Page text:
Automotive undercoating is important to help prevent rust and corrosion, especially in colder climates. Oil-based products like Krown Rust Control, NH Oil Undercoating, and Fluid Film are three popular and effective undercoating brands. “Traditional” undercoating offered by dealerships on new cars isn’t necessarily the same thing and does not prevent rust in the long term. Undercoating should be a preventative measure applied once a year.

Does Fluid Film Work?

Fluid Film is an oil automotive undercoating. You can apply this oil-based product to the exposed metal surfaces of your car, or to the under-body of your vehicle to slow rust and corrosion. Undercoating can help prolong the life of your car, especially in colder climates. Fluid Film and it’s biggest competitors — Krown Rust Control and NH Oil Undercoating — are an effective way to prevent or delay rust and corrosion.

While dealerships will almost certainly overcharge for undercoating services, you can apply Fluid Film yourself, making it a cheap, effective way to protect your car from weather and elements. Undercoating is proven to work especially well in regions with harsh winters, where cities apply salt to the roads for safety. Salt increases the speed at which metal will rust. Additionally, as temperatures rise and fall, moisture trapped inside the vehicle freezes and thaws repeatedly, putting stress on the parts of your car.

Coating the metal surfaces of your car prevents water and salt from sticking to the metal and causing rust. After application, the oil displaces any moisture that was clinging to the car — without water, rust can’t form. The oil also creeps into all of the nooks and crannies of the vehicle, providing protection in places that can’t be seen. Some undercoating products can also be sprayed inside the doors to prevent rust and help lubricate things like the window mechanisms.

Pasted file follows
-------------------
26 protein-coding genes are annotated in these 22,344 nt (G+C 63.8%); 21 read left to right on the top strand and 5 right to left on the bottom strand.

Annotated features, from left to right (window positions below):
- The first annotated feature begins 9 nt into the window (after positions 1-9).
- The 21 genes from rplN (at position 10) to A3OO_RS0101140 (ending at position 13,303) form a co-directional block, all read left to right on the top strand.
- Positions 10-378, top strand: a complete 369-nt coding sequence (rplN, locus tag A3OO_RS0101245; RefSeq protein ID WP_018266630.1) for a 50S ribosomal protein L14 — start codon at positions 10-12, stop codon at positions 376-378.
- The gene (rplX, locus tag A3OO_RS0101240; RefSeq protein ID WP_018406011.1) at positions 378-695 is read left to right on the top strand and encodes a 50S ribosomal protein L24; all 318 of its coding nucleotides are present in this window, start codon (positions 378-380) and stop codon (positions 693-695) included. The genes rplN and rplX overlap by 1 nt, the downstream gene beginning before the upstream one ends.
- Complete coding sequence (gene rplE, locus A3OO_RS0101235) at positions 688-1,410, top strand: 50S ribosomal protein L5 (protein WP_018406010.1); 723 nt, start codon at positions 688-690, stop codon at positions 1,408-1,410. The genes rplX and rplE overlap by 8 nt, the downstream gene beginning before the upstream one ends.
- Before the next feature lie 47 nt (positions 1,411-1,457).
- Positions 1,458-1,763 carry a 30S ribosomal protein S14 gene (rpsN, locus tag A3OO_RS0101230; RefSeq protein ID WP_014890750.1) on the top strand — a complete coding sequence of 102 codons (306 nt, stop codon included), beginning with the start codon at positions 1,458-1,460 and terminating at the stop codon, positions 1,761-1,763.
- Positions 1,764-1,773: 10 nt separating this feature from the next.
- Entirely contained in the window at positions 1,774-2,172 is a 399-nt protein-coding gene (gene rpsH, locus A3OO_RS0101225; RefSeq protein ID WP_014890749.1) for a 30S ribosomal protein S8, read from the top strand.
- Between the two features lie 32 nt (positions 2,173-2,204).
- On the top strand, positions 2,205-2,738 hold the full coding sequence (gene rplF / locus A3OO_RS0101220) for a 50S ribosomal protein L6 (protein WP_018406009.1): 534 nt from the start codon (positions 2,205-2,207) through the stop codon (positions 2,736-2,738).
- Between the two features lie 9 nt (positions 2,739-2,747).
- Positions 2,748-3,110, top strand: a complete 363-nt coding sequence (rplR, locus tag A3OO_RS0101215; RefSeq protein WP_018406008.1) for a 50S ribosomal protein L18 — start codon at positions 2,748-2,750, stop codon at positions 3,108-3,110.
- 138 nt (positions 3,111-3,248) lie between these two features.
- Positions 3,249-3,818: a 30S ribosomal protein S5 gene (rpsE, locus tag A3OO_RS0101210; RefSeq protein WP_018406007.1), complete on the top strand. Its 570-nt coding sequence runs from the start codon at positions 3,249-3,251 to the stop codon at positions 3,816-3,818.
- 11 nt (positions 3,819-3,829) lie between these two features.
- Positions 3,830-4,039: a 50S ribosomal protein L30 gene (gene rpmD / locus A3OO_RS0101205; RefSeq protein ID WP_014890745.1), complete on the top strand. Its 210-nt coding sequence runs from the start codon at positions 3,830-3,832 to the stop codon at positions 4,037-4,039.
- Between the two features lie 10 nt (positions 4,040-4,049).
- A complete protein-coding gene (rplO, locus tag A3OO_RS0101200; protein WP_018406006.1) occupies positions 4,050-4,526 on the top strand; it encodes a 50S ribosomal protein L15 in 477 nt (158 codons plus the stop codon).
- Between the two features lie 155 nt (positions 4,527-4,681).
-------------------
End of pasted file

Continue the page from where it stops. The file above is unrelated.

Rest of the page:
Oil coating products are different from a “traditional” undercoating offered by a dealership on new cars. Dealerships will often apply some type of paint or wax to the under-body; this type of undercoating is typically not an effective way of preventing rust in the long term. Generally, the paint will start flaking off or the wax will start to crack, allowing moisture to penetrate the metal surfaces and begin corroding them.

Of course, to get an oil-based coating to work properly, proper application and reapplication must be followed. This means that undercoating should be applied every year, typically in late summer or early fall. Applying a protective coating once, such as when you purchase a car, will only protect it for that year.

The Three Popular Undercoating Brands Compared

There are a few oil-based undercoating options available, depending on where you live and whether you want a professional to do the job or you want to do DIY. Here are three undercoating options for your vehicle:

1. Fluid Film

Note: Applying Fluid Film yourself is a pretty straightforward process. Since the product contains no solvents, it is safe for use on paint, rubber, electrical connections, and, of course, metal. It can also be sprayed over existing rust.

2. Krown Rust Control

Note: A technician will put the car on a lift and spray the underside with the oil treatment. You may also choose to have your engine bay treated as well as the inside of your door panels — both areas are exceptionally prone to rust.

  • Cost: $130 to $140 for a light duty truck, minivan, or SUV; smaller vehicles may be slightly cheaper
  • Application: Professional
  • Find a local Krown vendor

3. NH Oil Undercoating

In Summary

If you live in an area that regularly salts the roads in the winter, using some sort of rust prevention is critical to making sure your car lasts as long as possible. Whether you chose to go with a professional application or a DIY kit, it’s hard to go wrong products like Krown, NH Oil, and Fluid. The key to rust and corrosion prevention is to be as proactive as possible and apply the product every year.